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Cavendish crashes out of Tour de France in last attempt at outright record

Mark Cavendish Mark Cavendish - The Canadian Press

Mark Cavendish will have to share the record for most career stage wins at the Tour de France.

Competing in his final season, the most successful sprinter in Tour history crashed out during Saturday's eighth stage. His team said he broke his right collarbone and will need surgery.

Cavendish equaled Eddy Merckx’s record of 34 stage wins during the 2021 Tour, 13 years after his first success, but was not selected last year.

This edition was his last chance to become the outright record-holder after he announced in May during the Giro d’Italia that he will retire from cycling at the end of this season.

Cavendish ended the Giro in style, winning the final stage in the historic center of Rome to post his 17th stage win at the Italian Grand Tour.

Known as “The Manx Missile” as he's from the Isle of Man, Cavendish was second in Friday’s seventh stage.

The 38-year-old former world champion crashed with 63 kilometres left while riding at the back of the peloton at about 45 kilometres per hour.

TV images showed the veteran rider lying on the ground and holding his right shoulder in pain.

Cavendish’s teammate, Gianni Moscon, said he had to brake suddenly because of a crash in front of him “and someone changed line and he just hit the rear wheel of the guy in front of him and went down.”

“It was quite bad," Mosconi added. "I stayed with him but he wasn’t able to go on with the race so we had to go back in the peloton.”

Cavendish went into an ambulance for treatment and looked ashen-faced before his retirement from the race was announced.

Astana-Qazaqstan public relations manager Philippe Maertens told The Associated Press that Cavendish was hospitalized in the city of Perigueux.

He added that a screw that was inserted during the 2017 Tour to fix a scapula injury had become loose after his latest crash. Maertens added that Cavendish was expected to return home soon.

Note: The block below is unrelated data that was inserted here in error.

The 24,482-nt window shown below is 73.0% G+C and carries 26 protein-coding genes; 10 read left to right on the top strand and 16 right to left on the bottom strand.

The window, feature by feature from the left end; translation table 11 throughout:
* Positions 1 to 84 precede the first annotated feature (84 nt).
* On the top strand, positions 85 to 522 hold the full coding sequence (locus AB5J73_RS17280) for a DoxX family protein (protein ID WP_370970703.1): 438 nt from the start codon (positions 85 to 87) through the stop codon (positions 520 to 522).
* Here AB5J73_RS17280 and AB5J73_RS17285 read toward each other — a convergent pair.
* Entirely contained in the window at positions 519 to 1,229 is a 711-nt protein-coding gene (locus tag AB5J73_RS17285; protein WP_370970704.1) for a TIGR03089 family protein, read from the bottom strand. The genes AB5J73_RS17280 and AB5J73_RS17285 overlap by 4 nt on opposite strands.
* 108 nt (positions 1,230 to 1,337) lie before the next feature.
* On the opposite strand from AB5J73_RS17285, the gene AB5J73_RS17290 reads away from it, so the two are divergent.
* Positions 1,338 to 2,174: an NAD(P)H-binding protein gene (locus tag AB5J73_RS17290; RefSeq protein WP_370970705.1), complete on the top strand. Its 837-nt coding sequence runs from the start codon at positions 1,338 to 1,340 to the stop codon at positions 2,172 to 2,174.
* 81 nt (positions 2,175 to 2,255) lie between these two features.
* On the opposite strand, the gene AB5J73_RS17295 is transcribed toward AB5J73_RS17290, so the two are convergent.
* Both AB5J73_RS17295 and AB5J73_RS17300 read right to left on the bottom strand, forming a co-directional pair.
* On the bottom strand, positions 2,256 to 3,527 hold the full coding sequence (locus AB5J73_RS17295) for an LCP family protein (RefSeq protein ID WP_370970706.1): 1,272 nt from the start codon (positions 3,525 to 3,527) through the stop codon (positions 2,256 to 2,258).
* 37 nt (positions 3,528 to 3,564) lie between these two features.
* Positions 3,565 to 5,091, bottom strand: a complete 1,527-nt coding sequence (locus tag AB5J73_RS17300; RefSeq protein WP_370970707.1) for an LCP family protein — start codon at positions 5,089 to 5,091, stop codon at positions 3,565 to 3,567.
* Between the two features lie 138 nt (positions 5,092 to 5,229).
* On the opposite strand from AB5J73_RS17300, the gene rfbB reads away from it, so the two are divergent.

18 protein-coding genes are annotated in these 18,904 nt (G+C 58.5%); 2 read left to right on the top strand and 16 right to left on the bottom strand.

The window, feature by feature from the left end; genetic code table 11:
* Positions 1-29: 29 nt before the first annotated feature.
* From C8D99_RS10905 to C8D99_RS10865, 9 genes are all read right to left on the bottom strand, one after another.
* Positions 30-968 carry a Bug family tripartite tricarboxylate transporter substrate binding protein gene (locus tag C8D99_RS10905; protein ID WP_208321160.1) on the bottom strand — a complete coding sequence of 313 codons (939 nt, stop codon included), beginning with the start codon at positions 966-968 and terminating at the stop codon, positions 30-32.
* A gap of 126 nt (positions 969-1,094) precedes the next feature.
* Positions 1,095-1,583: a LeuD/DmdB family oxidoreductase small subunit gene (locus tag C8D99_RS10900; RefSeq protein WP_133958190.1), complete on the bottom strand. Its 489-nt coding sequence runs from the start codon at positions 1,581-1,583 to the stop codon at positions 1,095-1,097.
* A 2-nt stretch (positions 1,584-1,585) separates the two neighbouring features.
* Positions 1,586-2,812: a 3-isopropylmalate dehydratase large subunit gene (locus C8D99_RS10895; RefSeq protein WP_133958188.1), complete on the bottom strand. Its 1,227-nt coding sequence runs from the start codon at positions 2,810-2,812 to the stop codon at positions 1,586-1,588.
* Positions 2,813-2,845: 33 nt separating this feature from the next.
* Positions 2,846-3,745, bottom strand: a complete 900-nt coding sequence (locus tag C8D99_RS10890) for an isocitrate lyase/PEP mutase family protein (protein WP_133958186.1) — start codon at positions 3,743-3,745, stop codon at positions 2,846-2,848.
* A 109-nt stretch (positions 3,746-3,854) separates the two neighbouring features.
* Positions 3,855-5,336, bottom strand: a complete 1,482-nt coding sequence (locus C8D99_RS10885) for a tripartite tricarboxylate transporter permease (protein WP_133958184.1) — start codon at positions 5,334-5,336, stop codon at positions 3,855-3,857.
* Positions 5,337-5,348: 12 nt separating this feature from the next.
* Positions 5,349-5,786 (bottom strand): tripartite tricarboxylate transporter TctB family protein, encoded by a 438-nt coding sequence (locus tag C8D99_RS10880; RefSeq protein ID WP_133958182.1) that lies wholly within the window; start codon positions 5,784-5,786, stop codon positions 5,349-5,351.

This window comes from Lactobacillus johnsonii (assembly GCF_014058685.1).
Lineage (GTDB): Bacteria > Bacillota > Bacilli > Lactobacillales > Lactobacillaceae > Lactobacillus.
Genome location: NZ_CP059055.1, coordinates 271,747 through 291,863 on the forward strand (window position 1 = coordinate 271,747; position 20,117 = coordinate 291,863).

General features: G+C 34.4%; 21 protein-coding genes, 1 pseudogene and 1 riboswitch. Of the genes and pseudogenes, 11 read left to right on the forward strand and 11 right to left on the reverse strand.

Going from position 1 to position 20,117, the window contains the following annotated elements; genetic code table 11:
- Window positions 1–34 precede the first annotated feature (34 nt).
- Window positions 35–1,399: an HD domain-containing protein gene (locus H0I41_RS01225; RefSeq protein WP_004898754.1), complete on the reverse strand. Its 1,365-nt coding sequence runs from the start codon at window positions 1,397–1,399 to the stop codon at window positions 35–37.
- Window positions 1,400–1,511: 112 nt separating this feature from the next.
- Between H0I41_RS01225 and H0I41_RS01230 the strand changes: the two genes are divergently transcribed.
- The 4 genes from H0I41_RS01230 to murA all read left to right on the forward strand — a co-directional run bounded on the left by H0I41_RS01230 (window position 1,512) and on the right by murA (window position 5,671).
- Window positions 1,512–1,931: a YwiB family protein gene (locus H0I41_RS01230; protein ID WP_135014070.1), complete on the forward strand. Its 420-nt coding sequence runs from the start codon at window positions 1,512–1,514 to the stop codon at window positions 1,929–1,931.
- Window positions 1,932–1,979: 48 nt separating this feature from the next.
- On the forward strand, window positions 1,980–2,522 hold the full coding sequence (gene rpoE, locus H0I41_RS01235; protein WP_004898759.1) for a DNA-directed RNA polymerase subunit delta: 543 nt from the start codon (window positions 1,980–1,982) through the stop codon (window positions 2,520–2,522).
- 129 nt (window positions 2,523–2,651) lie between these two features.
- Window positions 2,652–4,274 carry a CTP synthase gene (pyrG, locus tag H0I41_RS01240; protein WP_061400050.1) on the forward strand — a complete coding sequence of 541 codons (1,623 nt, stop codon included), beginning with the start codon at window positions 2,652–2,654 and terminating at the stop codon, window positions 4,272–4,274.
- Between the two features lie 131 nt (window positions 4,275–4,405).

Merckx amassed his wins in the 1960s and 70s, an era during which his domination was such that he earned the nickname “The Cannibal.” Unlike Merckx, who won a record five Tours, Cavendish has never won and specialized in the sprints.

His speed, prowess and longevity among his fellow sprinters have no equal at the Tour.

Since his first Tour in 2007, Cavendish has completed 206 stages, winning 16.5 per cent of them, according to statistics provided by race organizers.

“It’s so sad for a legend to finish the Tour like this,” said former world champion Mads Pedersen, who won Saturday's stage in a mass sprint. “For me it was a pleasure to be able to ride with Mark Cavendish. I always had a good relationship with him in the peloton. Hopefully I can do some of the last races he does.”

Cavendish became the fifth rider to abandon this year after Enric Mas, Richard Carapaz, Jacopo Guarnieri and Luis Leon Sanchez, who all crashed out.

That became six toward the end of Saturday's stage when Belgian rider Steff Cras was caught in yet another pileup and retired.

Cavendish was not selected for last year’s Tour by his former Quick-Step Alpha Vinyl team and joined the Astana-Qazaqstan team in January to extend his storied career by one season, hoping he would add at least one more more stage win.

Cavendish also won the Tour de France best sprinter’s green jersey twice.

He has won stages at all three Grand Tours — Tour de France, Giro d’Italia, Spanish Vuelta — and became a world champion in 2011.

“It's really, really, a shame. Everybody wanted to see him go for one more win," two-time Tour champion Tadej Pogacar said.